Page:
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Regulation by dietary calcium of vitamin D-dependent calcium-binding protein and active calcium transport in the small intestine of lactating rats



Regulation by dietary calcium of vitamin D-dependent calcium-binding protein and active calcium transport in the small intestine of lactating rats



Endocrinology 121(1): 278-283



To test the hypothesis that vitamin D-dependent calcium-binding protein (CaBP) and active calcium (Ca) transport in the small intestine of vitamin D-replete lactating rats are regulated by dietary Ca intake, pregnant rats were given a high Ca (1.6% Ca and 1.4% phosphorus) or low Ca (0.1% Ca and 0.4% phosphorus) diet starting 3 days before delivery. Toward the end of lactation (days 16-23) the rats were killed, and active Ca transport (using everted gut sacs) and CaBP were determined in duodenum, jejunum, and ileum. The right tibiae were used for bone weight and ash determinations. The Ca transport ratios and CaBP concentrations in jejunum and ileum were significantly increased only in the low Ca group. In contrast, in the duodenum both parameters were equally high regardless of the diet. Nonlactating rats given the two diets for the same length of time had the expected increase in both parameters in the duodenum when fed the low Ca diet. Nonlactating rats, in contrast to lactating rats, had undetectable CaBP in jejunum and ileum regardless of diet. Lactating rats fed the high Ca diet had no net loss of bone at the end of lactation compared with rats on day 1 of lactation. In contrast, lactating rats fed the low Ca diet had a net loss of 44% of bone weight. Plasma 1,25-dihydroxyvitamin D3 [1,25-(OH)2D3] concentrations on the 21st day of lactation were (mean +/- SE) 538 +/- 96 and 46 +/- 18 pg/ml in rats consuming the low and high Ca diets, respectively. The comparable values for the nonlactating rats were 140 +/- 4 and 26 +/- 8 pg/ml. In conclusion, dietary Ca restriction during lactation can stimulate CaBP and active Ca transport in both jejunum and ileum, and both parameters appear to be modulated by dietary Ca via the circulating concentration of 1,25-(OH)2D3. In contrast, in the duodenum neither parameter appears to be related to dietary Ca, plasma 1,25-(OH)2D3 concentration, or lactation-associated bone loss.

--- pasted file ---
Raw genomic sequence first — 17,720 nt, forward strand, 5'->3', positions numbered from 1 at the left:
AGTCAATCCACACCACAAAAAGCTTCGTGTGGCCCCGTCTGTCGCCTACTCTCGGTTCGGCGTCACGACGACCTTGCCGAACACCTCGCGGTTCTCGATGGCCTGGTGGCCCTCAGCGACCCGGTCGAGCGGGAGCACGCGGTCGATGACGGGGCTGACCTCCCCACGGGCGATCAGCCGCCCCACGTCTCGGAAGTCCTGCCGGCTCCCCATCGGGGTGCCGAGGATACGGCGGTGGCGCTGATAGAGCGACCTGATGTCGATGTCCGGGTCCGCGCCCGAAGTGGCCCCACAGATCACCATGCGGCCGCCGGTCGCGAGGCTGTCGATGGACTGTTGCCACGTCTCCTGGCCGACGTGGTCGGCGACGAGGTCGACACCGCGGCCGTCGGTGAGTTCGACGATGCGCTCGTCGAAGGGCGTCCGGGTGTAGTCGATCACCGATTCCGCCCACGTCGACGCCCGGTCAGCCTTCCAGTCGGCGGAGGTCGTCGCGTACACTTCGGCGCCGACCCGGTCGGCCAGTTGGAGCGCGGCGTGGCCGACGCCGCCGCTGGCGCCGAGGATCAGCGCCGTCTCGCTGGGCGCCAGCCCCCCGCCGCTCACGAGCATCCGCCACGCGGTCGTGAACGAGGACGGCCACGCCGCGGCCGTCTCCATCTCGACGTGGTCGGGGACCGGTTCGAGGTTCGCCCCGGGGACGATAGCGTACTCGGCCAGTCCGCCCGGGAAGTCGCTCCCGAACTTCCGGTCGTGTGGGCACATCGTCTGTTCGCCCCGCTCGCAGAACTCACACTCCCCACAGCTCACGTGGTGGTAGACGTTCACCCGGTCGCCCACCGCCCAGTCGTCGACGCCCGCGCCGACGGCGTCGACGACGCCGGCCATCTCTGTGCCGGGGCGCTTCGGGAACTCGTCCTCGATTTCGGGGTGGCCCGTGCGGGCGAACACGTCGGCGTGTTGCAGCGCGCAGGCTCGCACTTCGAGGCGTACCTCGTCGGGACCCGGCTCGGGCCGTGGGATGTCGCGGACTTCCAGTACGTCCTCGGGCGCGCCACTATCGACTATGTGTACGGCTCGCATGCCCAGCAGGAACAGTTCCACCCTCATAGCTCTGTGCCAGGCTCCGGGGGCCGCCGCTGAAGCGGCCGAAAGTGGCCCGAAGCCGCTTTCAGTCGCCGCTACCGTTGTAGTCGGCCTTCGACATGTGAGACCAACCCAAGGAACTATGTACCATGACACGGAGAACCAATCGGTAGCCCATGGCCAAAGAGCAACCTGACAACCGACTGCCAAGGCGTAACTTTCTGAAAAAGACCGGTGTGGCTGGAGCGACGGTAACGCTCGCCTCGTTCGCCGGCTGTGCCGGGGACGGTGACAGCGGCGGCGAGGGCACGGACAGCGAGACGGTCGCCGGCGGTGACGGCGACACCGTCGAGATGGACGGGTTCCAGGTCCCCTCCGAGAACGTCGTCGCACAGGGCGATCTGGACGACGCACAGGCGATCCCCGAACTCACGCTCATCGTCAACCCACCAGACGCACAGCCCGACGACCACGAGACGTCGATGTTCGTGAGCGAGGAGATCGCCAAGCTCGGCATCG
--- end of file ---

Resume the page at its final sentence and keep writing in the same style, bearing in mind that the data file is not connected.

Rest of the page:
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Accession: 041208504

Download citation: RISBibTeXText

PMID: 3595520

DOI: 10.1210/endo-121-1-278



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